Representations of Kali always show her naked, brazen. In that particular idol called a jagrata, she is gaunt and very tall. From her open mouth protrudes a long tongue, and she bares two fangs. She radiates a terrible beauty, perversely appealing.
Every two floors, I passed through another crawlspace. At each of these interruptions, I could have gotten off the ladder, then on it once more; instead, I found myself switching to the rope, using the knots as grips, swinging back to the ladder when it reappeared.
Given my lightheadedness and incipient nausea, using the rope struck me as reckless. I used it anyway.
In her temple representations, Kali holds a noose in one hand, a staff topped by a skull in another. In her third, she holds a sword; in her fourth, a severed head.
I thought I heard movement below me. I paused, but then told myself that the noise had been only the echo of my breathing, and I continued down.
Painted numbers on the wall identified each floor as I went by it, even when no passable opening existed at that level. As I reached the second floor, my right foot dipped into something wet and cold.
When I dared to direct my light below, I found that the bottom of the shaft was filled with stagnant black water and debris. I could go no farther by this route.
I climbed to the crawlspace between the second and third floors and exited the vertical chase.
If rats had perished at this level, they died not by suffocation but by hungry mouths of fire that spat out not even charred bones. The flames had been so intense, they left behind an absolute black soot that absorbed the beam of the flashlight and gave back no reflection.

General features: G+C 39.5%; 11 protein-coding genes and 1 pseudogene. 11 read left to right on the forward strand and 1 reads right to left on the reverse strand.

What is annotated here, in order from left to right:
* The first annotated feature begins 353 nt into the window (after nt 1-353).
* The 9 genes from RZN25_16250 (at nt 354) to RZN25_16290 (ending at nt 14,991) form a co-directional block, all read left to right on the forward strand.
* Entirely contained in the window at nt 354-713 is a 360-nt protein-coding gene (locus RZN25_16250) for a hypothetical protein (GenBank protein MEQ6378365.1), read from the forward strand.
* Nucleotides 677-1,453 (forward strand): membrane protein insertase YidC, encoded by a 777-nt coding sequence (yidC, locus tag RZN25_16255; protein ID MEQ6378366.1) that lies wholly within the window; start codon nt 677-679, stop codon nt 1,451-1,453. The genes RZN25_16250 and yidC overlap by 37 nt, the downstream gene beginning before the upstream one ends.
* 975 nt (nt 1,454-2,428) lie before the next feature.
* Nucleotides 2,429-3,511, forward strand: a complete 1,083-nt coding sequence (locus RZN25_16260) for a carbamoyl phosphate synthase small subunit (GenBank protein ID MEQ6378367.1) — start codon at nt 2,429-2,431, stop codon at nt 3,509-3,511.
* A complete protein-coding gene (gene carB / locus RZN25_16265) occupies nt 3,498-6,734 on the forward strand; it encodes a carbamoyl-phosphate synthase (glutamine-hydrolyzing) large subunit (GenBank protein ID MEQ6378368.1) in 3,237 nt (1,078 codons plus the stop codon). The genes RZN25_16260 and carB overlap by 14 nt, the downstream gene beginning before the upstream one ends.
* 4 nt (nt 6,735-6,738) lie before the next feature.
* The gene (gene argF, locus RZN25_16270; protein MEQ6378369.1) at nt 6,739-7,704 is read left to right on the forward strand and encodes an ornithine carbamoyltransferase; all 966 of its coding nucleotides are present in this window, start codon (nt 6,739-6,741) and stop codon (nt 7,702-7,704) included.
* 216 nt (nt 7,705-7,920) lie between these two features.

Twisted, buckled, melted, mercurial metal shapes, which had once been heating-and-cooling equipment, formed a bewildering landscape that no mere drinking binge or jalapeno pizza could have inspired in a nightmare. The soot that coated everything—here a film, there an inch deep—was not powdery, not dry, but greasy.
Weaving around and climbing over these amorphous and slippery obstacles proved treacherous. In places, the floor felt as if it had bowed, suggesting that the heat at the height of the blaze had been so terrible that rebar embedded inside the concrete had begun to melt and had almost failed.
The air here was more foul than in the shaft, bitter, almost rancid, yet seemed thin, as if I were at some great altitude. The singular texture of the soot gave me intolerable ideas about the source of it, and I tried to think instead about the iguanasaurs, but saw Datura in my mind’s eye, Datura with a necklace of human skulls.
I crawled on hands and knees, slithered on my belly, squeezed through a heat-smoothed sphincter of metal in a blast-blown bulkhead of rubble, and thought of Orpheus in Hell.
In the Greek myth, Orpheus goes to Hell to seek Eurydice, his wife, who has gone there upon her death. He charms Hades and wins permission to take her out of the realm of damnation.
I could not be Orpheus, however, because Stormy Llewellyn, my Eurydice, had not gone to Hell, but to a far better place, which she so well deserved. If this was Hell and if I had come here on a rescue mission, the soul that I struggled to save must be my own.
As I began to conclude that the trapdoor between this crawlspace and the second level of the hotel must have been plated over with twisted and melted metal, I almost fell through a hole in the floor. Beyond that hole, my light played across the skeletal walls of what might have once been a supply room.